Christy O'Connor: Stats show Cork lacked fire and focus in every sector against Clare 

'The Clare passing game was far slicker, especially around the middle third, but it was easier to execute with the lack of pressure Cork applied on the passer and the receiver.'
Christy O'Connor: Stats show Cork lacked fire and focus in every sector against Clare 

Ryan Taylor of Clare is tackled by Tommy O’Connell, Niall O’Leary and Conor Lehane of Cork at FBD Semple Stadium last weekend. Picture: Ray McManus/Sportsfile

JUST after Alan Connolly scored Cork’s first goal on Sunday, Shane Kingston won the Clare puck-out and provided the assist for Robbie O’Flynn to reduce the margin to four points.

O’Flynn won the next Clare restart as well, which resulted in a scuffle. Before referee Paud O’Dwyer made his decision on the incident, the Cork crowd could sense the opportunity during the break in play. They finally had a reason to find their voice for the first time all afternoon. 

‘Rebels, Rebels’ boomed around the stadium. When O’Dwyer sent off Ian Galvin, a Cork comeback that seemed so unlikely for three-quarters of the match suddenly seemed on.

It wasn’t. Clare got the next three scores. By the 55th minute, Clare had already 0-25 on the scoreboard. Clare only managed three points in the last 20 minutes, but they didn’t need to shoot the lights out when their priority was to protect possession and deny Cork any platform to build from.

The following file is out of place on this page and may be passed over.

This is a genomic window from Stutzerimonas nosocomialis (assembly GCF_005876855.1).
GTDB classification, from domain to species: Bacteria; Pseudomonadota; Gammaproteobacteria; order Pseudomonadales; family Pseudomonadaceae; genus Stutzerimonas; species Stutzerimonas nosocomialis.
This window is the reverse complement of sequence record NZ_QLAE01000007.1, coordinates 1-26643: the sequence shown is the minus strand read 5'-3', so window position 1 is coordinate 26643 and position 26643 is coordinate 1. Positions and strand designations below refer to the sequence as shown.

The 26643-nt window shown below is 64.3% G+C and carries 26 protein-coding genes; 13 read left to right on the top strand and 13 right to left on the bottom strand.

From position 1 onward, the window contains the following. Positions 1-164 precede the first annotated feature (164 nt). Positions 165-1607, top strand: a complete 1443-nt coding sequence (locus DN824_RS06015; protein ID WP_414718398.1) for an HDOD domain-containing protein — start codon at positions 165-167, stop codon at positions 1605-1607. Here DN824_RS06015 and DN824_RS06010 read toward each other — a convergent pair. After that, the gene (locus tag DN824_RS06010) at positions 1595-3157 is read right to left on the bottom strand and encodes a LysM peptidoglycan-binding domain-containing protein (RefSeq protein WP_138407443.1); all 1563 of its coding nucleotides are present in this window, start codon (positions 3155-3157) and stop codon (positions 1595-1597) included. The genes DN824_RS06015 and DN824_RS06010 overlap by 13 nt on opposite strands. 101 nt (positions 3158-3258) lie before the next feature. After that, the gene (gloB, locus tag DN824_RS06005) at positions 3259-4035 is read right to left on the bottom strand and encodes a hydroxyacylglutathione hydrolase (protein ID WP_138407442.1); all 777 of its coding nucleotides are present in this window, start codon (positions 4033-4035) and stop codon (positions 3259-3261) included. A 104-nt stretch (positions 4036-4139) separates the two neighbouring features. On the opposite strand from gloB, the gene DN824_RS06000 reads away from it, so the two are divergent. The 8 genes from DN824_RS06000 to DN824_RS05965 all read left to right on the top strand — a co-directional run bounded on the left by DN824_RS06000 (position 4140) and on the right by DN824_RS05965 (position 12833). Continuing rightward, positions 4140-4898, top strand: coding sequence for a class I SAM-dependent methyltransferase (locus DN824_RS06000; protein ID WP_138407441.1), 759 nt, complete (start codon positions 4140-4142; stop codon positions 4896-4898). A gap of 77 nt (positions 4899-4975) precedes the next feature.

When Clare were reduced to 14 men, their ability to work the ball through the lines, especially on short puck-outs and in transitioning the ball out from the full-back was going to depend on how much heat they could withstand from the Cork forwards.

With Cork now able to play a sweeper, all of the Cork forwards had the luxury of knowing that they could push up and try and press Clare high up the field to try and pen them in.

The introduction of Aron Shanagher presented Clare with more of a long out-ball option, but they didn’t need that outlet as often when the Clare defenders were able to work the ball out to the midfield platform with minimal resistance from Cork. And Clare just brushed their way past them. 

Just like the Limerick game, it was too easy. Again.

The only consolation for Cork – and it’s only a minor one – is that at least they avoided this being the complete horror-show it looked capable of becoming after 20 minutes. From the start, Cork’s body language was poor as they looked devoid of ideas and energy.

In the opening 15 minutes, Cork had just five shots at the target. In the same period, Cork turned over the ball 10 times and coughed up four points from that possession. 

In the same time, Clare won six Cork puck-outs (some of which were secured on the second ball) and translated that possession into four points.

UNFORCED ERRORS

Of the first 11 balls Cork hit into their attack, they won just two. Clare defenders were scattering Cork players like skittles in those 50-50 contests, but – aside from the greasy conditions – Cork’s play was pockmarked with unforced errors, poor timing and a coarse first touch.